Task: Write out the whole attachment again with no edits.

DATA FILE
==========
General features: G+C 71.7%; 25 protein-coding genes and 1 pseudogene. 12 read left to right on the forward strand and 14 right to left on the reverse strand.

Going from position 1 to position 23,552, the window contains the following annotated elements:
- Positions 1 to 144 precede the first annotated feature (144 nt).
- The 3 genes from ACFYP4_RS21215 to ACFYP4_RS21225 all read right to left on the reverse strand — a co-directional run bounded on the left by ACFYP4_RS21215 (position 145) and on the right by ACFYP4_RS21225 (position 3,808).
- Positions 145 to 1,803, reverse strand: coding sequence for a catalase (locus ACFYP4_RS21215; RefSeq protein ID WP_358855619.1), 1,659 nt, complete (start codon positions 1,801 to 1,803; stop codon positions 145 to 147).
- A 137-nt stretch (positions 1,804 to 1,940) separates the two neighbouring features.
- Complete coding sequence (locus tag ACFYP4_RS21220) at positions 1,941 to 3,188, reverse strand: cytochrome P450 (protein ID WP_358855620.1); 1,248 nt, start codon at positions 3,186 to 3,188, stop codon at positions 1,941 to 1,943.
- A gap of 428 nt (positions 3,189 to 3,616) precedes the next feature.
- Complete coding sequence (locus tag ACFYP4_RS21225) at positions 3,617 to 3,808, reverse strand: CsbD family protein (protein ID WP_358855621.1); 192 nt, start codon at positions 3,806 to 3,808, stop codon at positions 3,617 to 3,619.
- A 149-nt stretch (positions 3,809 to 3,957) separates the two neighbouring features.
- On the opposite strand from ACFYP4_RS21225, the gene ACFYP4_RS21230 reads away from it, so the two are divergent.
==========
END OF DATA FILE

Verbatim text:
General features: G+C 71.7%; 25 protein-coding genes and 1 pseudogene. 12 read left to right on the forward strand and 14 right to left on the reverse strand.

Going from position 1 to position 23,552, the window contains the following annotated elements:
- Positions 1 to 144 precede the first annotated feature (144 nt).
- The 3 genes from ACFYP4_RS21215 to ACFYP4_RS21225 all read right to left on the reverse strand — a co-directional run bounded on the left by ACFYP4_RS21215 (position 145) and on the right by ACFYP4_RS21225 (position 3,808).
- Positions 145 to 1,803, reverse strand: coding sequence for a catalase (locus ACFYP4_RS21215; RefSeq protein ID WP_358855619.1), 1,659 nt, complete (start codon positions 1,801 to 1,803; stop codon positions 145 to 147).
- A 137-nt stretch (positions 1,804 to 1,940) separates the two neighbouring features.
- Complete coding sequence (locus tag ACFYP4_RS21220) at positions 1,941 to 3,188, reverse strand: cytochrome P450 (protein ID WP_358855620.1); 1,248 nt, start codon at positions 3,186 to 3,188, stop codon at positions 1,941 to 1,943.
- A gap of 428 nt (positions 3,189 to 3,616) precedes the next feature.
- Complete coding sequence (locus tag ACFYP4_RS21225) at positions 3,617 to 3,808, reverse strand: CsbD family protein (protein ID WP_358855621.1); 192 nt, start codon at positions 3,806 to 3,808, stop codon at positions 3,617 to 3,619.
- A 149-nt stretch (positions 3,809 to 3,957) separates the two neighbouring features.
- On the opposite strand from ACFYP4_RS21225, the gene ACFYP4_RS21230 reads away from it, so the two are divergent.